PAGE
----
Disturbed bioenergetics, including increased mitochondrial oxidative stress and dysfunctional glucose metabolism, have been implicated in the pathogenesis of LOAD [9, 18, 27]. To determine the bioenergetic profiles of NPCs and astrocytes, we analyzed the cell lines in Seahorse XFp Mito Stress Tests, as previously described [19]. Compared to control cells, both LOAD NPCs and astrocytes exhibited increased oxidative consumption rates (OCR), a measure of mitochondrial respiration, and extracellular acidification (ECAR) and proton eflux rates (PER) that are indirect measures of glycolysis (Fig. 1c, d). Further analysis showed that LOAD NPCs and astrocytes had increases of basal and maximal respiration, ATP production, proton leak, non-mitochondrial respiration, and PER, while the spare respiratory capacity (i.e., maximal minus basal respiration as a measure of mitochondrial reserve) was decreased in NPCs and increased in astrocytes (Fig. 1e, f and Supplementary Fig. 3a, b). In addition, glycolysis was increased in LOAD NPCs and astrocytes, while the OCR/ECAR indexes for basal respiration and ATP production, as an indicator of mitochondrial energy output relative to glycolysis, were reduced in LOAD NPCs and increased or unchanged in LOAD astrocytes (Fig. 1e, f and Supplementary Fig. 3b, c).

Additional Seahorse “Cell Energy Phenotype Tests” that evaluated the metabolic potentials for OCR and ECAR by calculating changes after stress conditions relative to baseline [19] showed that in LOAD NPCs both OCR and ECAR baseline and stress levels were increased but not the respective metabolic potentials (percent stress over baseline) (Fig. 1g). In LOAD astrocytes there was an increase in the OCR baseline and stress parameters but not in the metabolic potential, while the ECAR baseline was unchanged and the ECAR metabolic potential increased (Fig. 1h). Furthermore, the Seahorse results showed differences between NPCs and astrocytes with Control and LOAD astrocytes demonstrating overall higher levels of OCR or ECAR parameters than NPCs (Supplementary Fig. 3a–e). Finally, the iPSC-derived Control astrocytes had Seahorse profiles similar to secondary human astrocytes (Supplementary Fig. 4).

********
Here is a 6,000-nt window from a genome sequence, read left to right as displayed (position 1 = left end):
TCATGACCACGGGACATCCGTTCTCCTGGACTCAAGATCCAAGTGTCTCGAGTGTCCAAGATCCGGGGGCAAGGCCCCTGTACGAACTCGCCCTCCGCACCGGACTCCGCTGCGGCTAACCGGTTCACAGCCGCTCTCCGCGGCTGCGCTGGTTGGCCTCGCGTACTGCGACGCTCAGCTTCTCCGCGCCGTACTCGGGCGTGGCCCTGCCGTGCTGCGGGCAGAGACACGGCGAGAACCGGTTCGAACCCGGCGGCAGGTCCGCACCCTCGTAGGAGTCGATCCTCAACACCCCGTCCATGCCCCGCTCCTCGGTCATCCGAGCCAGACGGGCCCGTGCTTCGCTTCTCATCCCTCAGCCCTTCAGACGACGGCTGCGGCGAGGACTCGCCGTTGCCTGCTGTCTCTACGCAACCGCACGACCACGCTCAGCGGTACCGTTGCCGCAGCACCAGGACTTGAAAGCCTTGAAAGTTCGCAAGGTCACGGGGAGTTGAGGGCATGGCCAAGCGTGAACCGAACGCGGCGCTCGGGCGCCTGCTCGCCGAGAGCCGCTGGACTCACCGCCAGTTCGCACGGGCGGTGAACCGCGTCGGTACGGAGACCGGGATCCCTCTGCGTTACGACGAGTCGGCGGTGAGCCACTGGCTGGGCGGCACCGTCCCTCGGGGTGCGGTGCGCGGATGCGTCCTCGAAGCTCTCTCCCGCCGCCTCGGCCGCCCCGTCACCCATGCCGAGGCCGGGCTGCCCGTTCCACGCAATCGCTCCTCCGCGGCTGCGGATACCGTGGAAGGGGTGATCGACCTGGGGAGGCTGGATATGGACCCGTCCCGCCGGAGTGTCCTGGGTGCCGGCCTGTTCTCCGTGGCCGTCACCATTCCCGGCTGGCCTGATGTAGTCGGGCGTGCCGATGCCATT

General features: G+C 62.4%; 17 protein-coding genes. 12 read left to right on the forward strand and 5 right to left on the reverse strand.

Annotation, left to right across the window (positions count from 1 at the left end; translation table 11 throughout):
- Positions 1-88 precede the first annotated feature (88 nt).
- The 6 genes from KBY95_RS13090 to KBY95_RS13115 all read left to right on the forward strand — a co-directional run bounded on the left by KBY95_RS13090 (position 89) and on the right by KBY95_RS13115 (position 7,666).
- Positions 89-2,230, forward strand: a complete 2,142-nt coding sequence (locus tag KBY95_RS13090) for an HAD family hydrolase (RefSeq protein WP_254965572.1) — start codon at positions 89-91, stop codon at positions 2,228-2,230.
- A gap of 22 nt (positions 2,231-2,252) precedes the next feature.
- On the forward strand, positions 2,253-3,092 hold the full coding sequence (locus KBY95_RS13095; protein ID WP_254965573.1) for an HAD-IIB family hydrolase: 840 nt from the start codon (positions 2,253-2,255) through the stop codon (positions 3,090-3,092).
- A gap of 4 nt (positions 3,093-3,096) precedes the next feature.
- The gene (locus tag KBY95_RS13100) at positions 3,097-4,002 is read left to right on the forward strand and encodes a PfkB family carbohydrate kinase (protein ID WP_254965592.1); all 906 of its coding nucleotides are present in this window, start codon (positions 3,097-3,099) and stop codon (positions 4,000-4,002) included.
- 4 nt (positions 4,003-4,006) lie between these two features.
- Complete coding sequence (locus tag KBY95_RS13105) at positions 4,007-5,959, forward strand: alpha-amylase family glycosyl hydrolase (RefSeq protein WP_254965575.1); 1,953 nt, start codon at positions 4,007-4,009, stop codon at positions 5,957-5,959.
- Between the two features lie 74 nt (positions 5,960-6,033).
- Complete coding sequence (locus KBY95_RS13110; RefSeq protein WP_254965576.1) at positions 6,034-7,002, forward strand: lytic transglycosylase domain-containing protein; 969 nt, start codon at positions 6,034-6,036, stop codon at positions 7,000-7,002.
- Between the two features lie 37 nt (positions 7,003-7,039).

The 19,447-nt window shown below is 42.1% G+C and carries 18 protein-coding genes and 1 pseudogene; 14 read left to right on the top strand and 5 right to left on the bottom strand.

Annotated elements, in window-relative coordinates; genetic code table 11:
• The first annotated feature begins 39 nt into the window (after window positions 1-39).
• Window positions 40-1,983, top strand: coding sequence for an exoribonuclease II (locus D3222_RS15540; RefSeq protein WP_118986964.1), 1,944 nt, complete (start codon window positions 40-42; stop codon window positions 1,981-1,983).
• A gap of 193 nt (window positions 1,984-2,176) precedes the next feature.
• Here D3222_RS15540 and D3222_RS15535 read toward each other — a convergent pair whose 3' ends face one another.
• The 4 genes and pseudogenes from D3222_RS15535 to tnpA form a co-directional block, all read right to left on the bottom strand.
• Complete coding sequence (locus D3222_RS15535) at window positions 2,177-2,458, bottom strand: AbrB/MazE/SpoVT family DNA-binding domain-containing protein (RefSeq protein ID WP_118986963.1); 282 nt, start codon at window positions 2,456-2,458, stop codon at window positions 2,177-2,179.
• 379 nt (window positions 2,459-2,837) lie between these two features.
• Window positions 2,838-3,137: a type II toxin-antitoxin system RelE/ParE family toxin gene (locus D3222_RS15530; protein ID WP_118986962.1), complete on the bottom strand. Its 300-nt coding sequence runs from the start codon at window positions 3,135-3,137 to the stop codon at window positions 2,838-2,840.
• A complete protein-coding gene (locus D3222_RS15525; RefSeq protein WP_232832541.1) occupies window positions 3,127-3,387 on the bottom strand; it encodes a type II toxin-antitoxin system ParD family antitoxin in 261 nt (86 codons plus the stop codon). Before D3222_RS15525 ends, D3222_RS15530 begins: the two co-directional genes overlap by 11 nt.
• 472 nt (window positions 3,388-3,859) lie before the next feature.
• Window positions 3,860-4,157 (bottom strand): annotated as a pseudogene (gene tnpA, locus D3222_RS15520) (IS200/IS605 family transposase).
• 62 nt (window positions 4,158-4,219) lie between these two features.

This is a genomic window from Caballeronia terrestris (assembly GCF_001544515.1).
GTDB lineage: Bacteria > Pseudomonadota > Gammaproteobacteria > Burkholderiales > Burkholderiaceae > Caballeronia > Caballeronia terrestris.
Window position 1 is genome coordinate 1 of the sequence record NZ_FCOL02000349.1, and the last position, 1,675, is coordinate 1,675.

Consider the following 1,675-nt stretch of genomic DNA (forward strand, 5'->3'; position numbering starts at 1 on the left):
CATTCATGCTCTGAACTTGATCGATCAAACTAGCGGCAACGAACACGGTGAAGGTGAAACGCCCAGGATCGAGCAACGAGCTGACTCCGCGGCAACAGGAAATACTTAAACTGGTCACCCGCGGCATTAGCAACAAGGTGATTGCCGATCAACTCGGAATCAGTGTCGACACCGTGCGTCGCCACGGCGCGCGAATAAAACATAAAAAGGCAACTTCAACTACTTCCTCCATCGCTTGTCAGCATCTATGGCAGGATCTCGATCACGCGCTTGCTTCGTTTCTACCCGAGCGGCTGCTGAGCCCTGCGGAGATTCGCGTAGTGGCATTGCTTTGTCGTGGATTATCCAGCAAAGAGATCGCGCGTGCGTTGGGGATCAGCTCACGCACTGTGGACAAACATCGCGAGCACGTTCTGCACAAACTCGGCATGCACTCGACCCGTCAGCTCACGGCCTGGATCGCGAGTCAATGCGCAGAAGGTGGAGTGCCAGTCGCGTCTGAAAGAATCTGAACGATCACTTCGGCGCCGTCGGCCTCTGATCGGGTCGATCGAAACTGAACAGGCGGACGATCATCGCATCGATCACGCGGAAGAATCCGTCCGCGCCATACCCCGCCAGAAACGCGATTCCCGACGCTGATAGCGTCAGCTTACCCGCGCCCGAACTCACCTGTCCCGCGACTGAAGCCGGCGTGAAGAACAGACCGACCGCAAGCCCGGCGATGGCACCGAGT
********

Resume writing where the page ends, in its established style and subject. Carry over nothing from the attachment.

In summary, both LOAD NPCs and astrocytes exhibit increased mitochondrial respiration, energy (ATP) output, and elevated glycolytic activity. Importantly, the spare respiratory capacity in LOAD NPCs was reduced indicative of dysfunctional mitochondria. In response to mitochondrial stress, LOAD NPCs showed no respiratory or glycolytic plasticity (metabolic potential), while astrocytes could upregulate glycolysis. Overall, astrocytes had higher bioenergetic rates and higher respiratory capacity than NPCs.

NAD+ synthesis and recycling is reduced in LOAD NPCs and astrocytes

NAD+ is a key electron transfer molecule in mitochondrial redox metabolism through its reduction to NADH, and a required co-substrate for crucial enzymes in numerous cellular functions, including adenosine diphosphate (ADP)-ribose transferases (ARTs), poly(ADP-ribose) polymerases (PARPs), sirtuins (SIRTs), and cyclic ADP-ribose synthases (CD38 and CD157) [28, 29]. NAD levels and biochemical factors in its synthesis and/or recycling pathway diminish with age or in neurodegenerative diseases, including LOAD [28, 30, 31]. Consistent with those observations, we previously found that both NAD+ and NADH levels were substantially decreased, while the redox ratios (RR, NAD+/NADH) were slightly increased in LOAD skin cells [19]. When we assessed NAD+ and NADH in NPCs and astrocytes, levels of both metabolites were higher in astrocytes than in NPCs and reduced in LOAD NPCs and astrocytes versus Control lines (Fig. 2a). In addition, NAD+ and NADH showed strong positive correlations in all cells but there was a trend toward reduced RR in both LOAD NPCs and astrocytes (Fig. 2a and Supplementary Fig. 5), indicating that despite low levels of NAD+ and slightly lower RR, the general biochemical reducing power in LOAD is not compromised. We also showed that these reductions were not associated with diminished mitochondrial mass, as determined by MitoTracker assays that also showed that both LOAD and Control astrocytes had significantly less mitochondrial mass than NPCs (Fig. 2b). NAD+ is newly synthesized through dietary sources or recycled after consumption by SIRTs, ARTs, and PARPs that generate nicotinamide (NAM) as a side product which enters the NAD+ salvage pathway [28, 29] (Fig. 2c). To explore whether diminished NAD+ was a consequence of reduced de novo synthesis or recycling, we determined the gene expression of three key enzymes in the NAD+ pathway, nicotinamide mononucleotide transferase 2 (NMNAT2), nicotinamide phosphotransferase (NAMPT), and nicotinamide riboside kinase 1 (NRK1) (Fig. 2d). We found significantly more expression of NMNAT2 (12- to 30-fold) and NAMPT (2- to 3.5-fold) in NPCs compared to astrocytes. In NPCs, there was a reduction of NRK1 and increased expression of NMNAT2 and NAMPT in LOAD cells, while no differences were observed between LOAD and Control astrocytes. Finally, we detected similar gene expression patterns in secondary human astrocytes as observed in the iPSC-derived astrocytes (Fig. 2e). Together, these data demonstrate that reduced NAD+ and NADH levels in LOAD cells were associated with altered gene expression profiles of key factors in the NAD pathway in NPCs but not in astrocytes.